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“Anecdotes With Made-Up Details”: Maine’s LePage Fails To Defend The Indefensible

It was the sort of story that made Maine Gov. Paul LePage (R) look so awful, he managed to even surprise his critics. In mid-April, the far-right governor vetoed a bipartisan bill that would have allowed pharmacists to dispense an effective anti-overdose drug without a prescription. But it was LePage’s explanation that added insult to injury.

“Naloxone does not truly save lives; it merely extends them until the next overdose,” LePage said in a written statement. As we discussed at the time, the governor, in a rather literal sense, made the case that those struggling with opioid addiction don’t have lives worth saving.

Maine’s legislature soon after overrode LePage’s veto, but the governor recently hosted a town-hall meeting at which he defended his position. The Bangor Daily News reported:

“A junior at Deering High School had three Narcan shots in one week. And after the third one, he got up and went to class. He didn’t go to the hospital. He didn’t get checked out. He was so used to it. He just came out of it and went to class,” LePage said.

That’s quite an anecdote, which the Republican governor appears to have completely made up.

The Huffington Post reported yesterday that the principal at Deering High School described LePage’s story as “absolutely not true,” adding that the anecdote doesn’t even make sense – because Narcan isn’t available at the school.

On Monday, the governor again insisted the story was accurate, and pointed to Portland Police Chief Michael Sauschuck as someone who could verify the incident.

Soon after, Sauschuck also said every relevant detail of LePage’s story is wrong.

Circling back to our previous coverage, Naloxone – sometimes known by its brand name, Narcan – is a safe and effective life-saving treatment that counteracts overdoses. The point is not to cure someone of an addiction, but rather, to prevent them from dying.

The treatment is inexpensive; it’s easy to administer; and it’s harmless to others. Common sense suggests it should be readily available, especially in areas where the addiction crisis is especially acute.

LePage, however, said he’s principally concerned with not “perpetuating the cycle of addiction.” If that means more of his constituents will overdose and die, so be it.

And if defending this posture lead Maine’s Tea Party governor to share anecdotes with made-up details, apparently that’s all right, too.

 

By: Steve Benen, The Maddow Blog, May 25, 2016

May 26, 2016 Posted by | Drug Addiction, Maine, Paul LePage | , , , , , , | Leave a comment

“Addicts Lives Don’t Matter”: LePage’s Callousness Takes An Ugly Turn, Even By LePage Standards

Maine Gov. Paul LePage’s (R) ridiculous antics have made him something of a national laughingstock in recent years, with many observers inclined to laugh at his clownish behavior. But occasionally, the far-right governor’s actions are more repulsive than funny.

The Portland Press Herald reported yesterday, for example, on a LePage position that’s likely to literally cost lives.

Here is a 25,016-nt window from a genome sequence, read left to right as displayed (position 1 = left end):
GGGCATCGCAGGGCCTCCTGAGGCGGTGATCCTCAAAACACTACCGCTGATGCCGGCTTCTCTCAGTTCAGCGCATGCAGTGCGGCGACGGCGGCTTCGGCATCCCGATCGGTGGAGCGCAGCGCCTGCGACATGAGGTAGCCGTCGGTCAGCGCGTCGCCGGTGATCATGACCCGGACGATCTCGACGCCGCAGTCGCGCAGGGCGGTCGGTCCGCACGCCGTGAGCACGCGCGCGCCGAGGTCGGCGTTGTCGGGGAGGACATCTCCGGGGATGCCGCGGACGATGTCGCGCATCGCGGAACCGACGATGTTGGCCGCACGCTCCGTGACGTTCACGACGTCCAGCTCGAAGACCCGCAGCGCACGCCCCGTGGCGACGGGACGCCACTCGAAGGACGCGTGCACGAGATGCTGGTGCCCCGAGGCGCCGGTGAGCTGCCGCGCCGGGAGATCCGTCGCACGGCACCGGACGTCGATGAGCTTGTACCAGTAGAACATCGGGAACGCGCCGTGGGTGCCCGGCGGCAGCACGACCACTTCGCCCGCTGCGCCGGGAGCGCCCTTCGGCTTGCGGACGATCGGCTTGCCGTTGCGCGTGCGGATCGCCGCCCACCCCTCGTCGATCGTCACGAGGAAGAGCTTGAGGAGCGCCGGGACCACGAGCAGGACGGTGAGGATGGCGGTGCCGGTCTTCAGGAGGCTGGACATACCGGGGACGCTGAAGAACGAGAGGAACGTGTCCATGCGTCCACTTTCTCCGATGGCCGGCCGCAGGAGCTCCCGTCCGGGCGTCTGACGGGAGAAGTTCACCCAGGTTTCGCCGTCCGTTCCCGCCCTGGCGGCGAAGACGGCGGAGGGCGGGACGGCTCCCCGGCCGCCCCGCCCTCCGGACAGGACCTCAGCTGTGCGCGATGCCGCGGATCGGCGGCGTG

Gov. Paul LePage vetoed a bill Wednesday that would allow pharmacists to dispense an anti-overdose drug without a prescription, saying that allowing addicts to keep naloxone on hand “serves only to perpetuate the cycle of addiction.”

The Legislature passed the bill “under the hammer” – or unanimously without a roll call – this month as part of lawmakers’ attempts to address Maine’s growing opioid addiction epidemic.

In a statement explaining his rationale, the Republican governor argued, “Naloxone does not truly save lives; it merely extends them until the next overdose.”

Note, this was a written statement, not an off-the-cuff comment made during a press conference or an interview. LePage actually thought about his specific position, and argued that a life-saving drug treatment that prevents overdoes “merely extends” the lives of addicts – and he’s against that.

Maine’s governor, in a rather literal sense, made the case in writing that those struggling with opioid addiction don’t have lives worth saving. If LePage is convinced these people’s lives shouldn’t be extended, practically by definition, he’s making the case that their lives should be curtailed.

As long-time readers may recall, Naloxone – sometimes known by its brand name, Narcan – is a safe and effective life-saving treatment that prevents overdoses. It’s inexpensive; it’s easy to administer; and it’s harmless to others. Common sense suggests it should be readily available, especially in areas where the addiction crisis is especially acute.

And yet, Paul LePage is principally concerned with not “perpetuating the cycle of addiction.” If that means more of his constituents will overdose and die, so be it.

The Portland Press Herald’s article noted that the state legislation was actually recommended by CVS, which received a letter from Sen. Angus King (I-Maine), himself a former governor, “asking the chain to expand the availability of the antidote. The bill got support from both law enforcement and health organizations during the legislative hearing.”

It’s probably why the bill passed the legislature without objection. One would have to be callous to a frightening degree to object to such a proposal.

As for the next step, Maine’s legislature – the state House is led by Democrats, the state Senate is led by Republicans – will meet next week to consider overriding some of the bills vetoed by the governor. Don’t be surprised if this bill is among those that become law whether LePage likes it or not.